Law Society must have a say

Editorial

TWO legal issues were brought to light this week that are rather disturbing.
Firstly, there is no law stopping candidates with criminal records from contesting the general elections and secondly, many laws that have been passed by Parliament recently have had no input from the PNG Law Society.
Registrar of Political Parties Dr Alphonse Gelu dropped the first bombshell on Wednesday when he admitted that his office was currently powerless to stop such candidates from running for public office.
However, Gelu is hopeful that Parliament will pass the Revised Organic Law on the Integrity of Political Parties and Candidates before the 2017 general elections, which will effectively rectify this situation.
One of the features of the revised organic law is that the Registry of Political Parties and Candidates will be empowered to vet and approve all candidates before sending the final list to the PNG Electoral Commission.
As Gelu rightly pointed out, “We cannot allow felons to contest for public office. If you serve in prison for more than a particular time, you will not be eligible to contest for public office.”
There is little doubt that many candidates with criminal records and dubious backgrounds have contested past elections.
We recall the much publicised case of a Madang leader who was elected to Parliament while serving time in prison some years ago. In fact, he was not only declared a winner behind bars but a hero to his people for beating both his opponents and the electoral system.
That is the kind of stupidity and nonsense that will happen again in the June elections because nothing can stop unscrupulous candidates from running for public office and getting elected like the Madang leader.
Neither the Registry of Political Parties and Candidates nor the Electoral Commission have been able to intervene in past elections but they can this time if Parliament passes the revised organic law before the next elections.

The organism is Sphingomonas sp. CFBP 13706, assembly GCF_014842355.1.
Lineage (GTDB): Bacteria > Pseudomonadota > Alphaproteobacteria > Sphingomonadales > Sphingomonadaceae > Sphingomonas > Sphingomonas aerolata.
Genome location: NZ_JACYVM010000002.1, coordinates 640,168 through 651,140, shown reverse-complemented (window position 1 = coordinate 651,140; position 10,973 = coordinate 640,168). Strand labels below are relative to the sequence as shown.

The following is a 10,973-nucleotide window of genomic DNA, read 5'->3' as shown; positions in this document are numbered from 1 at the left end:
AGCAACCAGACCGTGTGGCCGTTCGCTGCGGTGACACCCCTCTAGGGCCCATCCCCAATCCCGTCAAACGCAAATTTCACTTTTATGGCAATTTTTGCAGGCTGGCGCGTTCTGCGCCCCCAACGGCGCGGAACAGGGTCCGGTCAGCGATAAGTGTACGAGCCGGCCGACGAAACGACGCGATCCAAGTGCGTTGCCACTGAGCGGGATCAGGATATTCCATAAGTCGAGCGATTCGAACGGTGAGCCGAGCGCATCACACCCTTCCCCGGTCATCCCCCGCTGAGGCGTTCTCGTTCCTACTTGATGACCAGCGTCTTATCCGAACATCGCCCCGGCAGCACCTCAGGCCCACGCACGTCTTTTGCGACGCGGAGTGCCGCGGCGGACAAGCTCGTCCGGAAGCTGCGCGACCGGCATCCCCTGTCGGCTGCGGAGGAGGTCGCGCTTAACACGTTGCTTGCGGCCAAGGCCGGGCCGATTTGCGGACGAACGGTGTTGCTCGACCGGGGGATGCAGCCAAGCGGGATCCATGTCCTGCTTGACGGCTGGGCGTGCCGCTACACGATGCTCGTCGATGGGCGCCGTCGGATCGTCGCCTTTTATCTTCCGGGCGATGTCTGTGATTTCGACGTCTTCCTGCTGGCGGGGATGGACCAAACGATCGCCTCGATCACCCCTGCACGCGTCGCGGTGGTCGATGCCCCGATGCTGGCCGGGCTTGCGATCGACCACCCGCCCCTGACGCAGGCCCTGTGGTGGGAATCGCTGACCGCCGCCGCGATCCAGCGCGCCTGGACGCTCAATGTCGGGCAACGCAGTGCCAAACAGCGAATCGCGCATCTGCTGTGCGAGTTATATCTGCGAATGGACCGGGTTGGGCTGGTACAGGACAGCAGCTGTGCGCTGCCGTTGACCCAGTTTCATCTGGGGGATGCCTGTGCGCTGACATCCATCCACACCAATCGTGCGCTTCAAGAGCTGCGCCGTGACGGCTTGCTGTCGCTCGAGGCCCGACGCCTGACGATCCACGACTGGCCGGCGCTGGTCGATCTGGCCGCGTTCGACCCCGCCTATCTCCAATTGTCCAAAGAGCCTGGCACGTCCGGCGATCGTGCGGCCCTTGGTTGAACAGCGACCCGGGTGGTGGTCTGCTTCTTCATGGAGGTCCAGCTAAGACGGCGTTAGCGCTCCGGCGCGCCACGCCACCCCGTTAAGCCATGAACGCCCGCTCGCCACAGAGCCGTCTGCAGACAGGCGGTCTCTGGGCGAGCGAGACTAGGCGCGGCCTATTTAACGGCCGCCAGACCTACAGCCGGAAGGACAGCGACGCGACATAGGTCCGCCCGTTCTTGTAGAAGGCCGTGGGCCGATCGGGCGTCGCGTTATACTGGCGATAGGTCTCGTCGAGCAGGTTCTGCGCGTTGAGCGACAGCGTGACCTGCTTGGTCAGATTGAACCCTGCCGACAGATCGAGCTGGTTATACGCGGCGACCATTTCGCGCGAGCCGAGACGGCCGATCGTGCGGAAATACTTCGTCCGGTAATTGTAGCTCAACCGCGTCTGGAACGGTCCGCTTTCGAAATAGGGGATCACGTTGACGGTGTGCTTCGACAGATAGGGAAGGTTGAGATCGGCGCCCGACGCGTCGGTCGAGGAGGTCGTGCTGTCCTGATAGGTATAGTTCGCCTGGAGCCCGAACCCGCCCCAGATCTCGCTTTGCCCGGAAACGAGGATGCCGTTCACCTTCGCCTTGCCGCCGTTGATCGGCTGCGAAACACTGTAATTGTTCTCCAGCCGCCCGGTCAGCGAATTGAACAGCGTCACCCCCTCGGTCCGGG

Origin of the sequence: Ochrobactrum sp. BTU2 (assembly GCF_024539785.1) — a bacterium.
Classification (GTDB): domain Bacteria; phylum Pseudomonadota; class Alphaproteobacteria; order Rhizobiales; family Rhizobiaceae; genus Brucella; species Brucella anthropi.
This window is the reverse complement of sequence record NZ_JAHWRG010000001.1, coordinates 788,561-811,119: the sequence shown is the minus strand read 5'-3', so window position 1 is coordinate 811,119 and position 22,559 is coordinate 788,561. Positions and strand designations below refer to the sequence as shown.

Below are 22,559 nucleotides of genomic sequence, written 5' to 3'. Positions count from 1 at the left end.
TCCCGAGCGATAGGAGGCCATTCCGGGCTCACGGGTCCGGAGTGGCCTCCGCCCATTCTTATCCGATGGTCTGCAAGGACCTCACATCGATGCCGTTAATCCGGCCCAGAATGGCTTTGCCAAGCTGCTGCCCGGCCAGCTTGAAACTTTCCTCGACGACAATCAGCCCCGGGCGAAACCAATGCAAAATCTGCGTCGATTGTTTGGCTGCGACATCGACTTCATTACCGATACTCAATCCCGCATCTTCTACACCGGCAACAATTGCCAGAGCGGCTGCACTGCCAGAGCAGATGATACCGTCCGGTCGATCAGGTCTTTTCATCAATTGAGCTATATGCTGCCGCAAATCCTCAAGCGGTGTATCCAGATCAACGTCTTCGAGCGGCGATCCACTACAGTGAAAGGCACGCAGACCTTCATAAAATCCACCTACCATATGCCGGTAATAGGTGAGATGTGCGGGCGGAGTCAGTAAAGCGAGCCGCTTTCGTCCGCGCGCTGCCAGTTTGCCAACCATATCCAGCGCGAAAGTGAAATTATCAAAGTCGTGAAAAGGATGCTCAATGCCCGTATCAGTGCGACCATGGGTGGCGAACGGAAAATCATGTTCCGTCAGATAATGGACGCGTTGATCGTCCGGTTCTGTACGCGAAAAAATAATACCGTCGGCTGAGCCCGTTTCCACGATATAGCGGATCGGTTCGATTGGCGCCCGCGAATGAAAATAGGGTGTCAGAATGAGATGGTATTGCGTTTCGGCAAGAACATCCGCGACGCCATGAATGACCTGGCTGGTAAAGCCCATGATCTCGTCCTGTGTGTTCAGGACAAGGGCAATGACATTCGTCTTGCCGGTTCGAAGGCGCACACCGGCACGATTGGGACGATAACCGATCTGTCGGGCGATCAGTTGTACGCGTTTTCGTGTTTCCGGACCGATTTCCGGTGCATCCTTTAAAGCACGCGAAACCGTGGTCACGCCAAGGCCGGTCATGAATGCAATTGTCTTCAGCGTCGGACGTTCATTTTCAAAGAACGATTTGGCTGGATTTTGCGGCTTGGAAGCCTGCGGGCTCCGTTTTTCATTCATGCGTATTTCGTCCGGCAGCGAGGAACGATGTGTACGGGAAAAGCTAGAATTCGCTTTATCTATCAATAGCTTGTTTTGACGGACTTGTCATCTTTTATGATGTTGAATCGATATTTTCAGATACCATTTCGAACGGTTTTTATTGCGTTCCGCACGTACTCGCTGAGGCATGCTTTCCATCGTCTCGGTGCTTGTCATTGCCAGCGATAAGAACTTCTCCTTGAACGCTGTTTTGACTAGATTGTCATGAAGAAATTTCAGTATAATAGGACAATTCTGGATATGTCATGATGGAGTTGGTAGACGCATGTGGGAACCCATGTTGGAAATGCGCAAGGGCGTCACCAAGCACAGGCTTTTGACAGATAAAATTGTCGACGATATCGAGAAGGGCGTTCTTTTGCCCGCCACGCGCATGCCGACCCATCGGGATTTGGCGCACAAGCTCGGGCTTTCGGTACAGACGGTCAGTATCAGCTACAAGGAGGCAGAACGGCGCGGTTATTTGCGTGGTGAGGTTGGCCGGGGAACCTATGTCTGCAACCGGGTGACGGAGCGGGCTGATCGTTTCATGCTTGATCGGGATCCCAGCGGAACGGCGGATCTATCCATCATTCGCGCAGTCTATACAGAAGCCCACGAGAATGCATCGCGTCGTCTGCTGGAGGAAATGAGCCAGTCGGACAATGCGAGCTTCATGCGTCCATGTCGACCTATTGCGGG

Also on Wednesday, the PNG Law Society president Peter Kuman dropped another bombshell when he told a hearing of the Special Parliamentary Committee on Public Sector Reform and Service Delivery that they had no input in recent laws passed by the Parliament.
Kuman cited “a classic example” of the anti-money laundering legislation that was passed by Parliament recently, “which affects the (legal) profession in a significant way”.
“We (PNG Law Society) were not invited by the Central Bank (Bank of Papua New Guinea) and the Law Reform Commission to comment on (the law),” Kuman told committee chairman Elias Kapavore and members Gary Juffa and Mehrra Kipefa during the hearing into the implementation of the Lawyers’ Act 1986.
Believe it or not, the PNG Law Society does not have any role in the Law Reform Commission. And we are talking about a group whose members are legal practitioners in both the government and private sectors.
Doesn’t the commission value the society’s input? It seems not as they have been working in isolation and without consultation with many of the country’s highly qualified and very experienced lawyers.
Ideally, the commission should provide any draft or proposed legislation to the society to circulate among its members for their input. But that has not been happening insofar as Kuman and his members are concerned.
The lack of consultation and input by the law society on draft or proposed legislation brings into the question the quality of the laws that have been passed by Parliament recently. Kuman highlighted the anti-money laundering legislation, which did not have any input from the law society but which affected the legal profession in a significant way.
Interestingly, the Law Reform Commission and the Bank of PNG did not think it necessary to consult the legal practitioners who would be impacted by the new legislation. It shows total disrespect and disregard for the legal profession and its contribution to upholding and implementing the country’s law.
Moreover, other laws that have been enacted recently without consultation and input by the PNG Law Society may have defects, loopholes and other anomalies that could have serious consequences for our people.
The National Government must insist on a thorough checklist
for any proposed legislation
with consultation and input from the relevant sectors and authorities, such as the PNG Law Society, before it is passed by Parliament.

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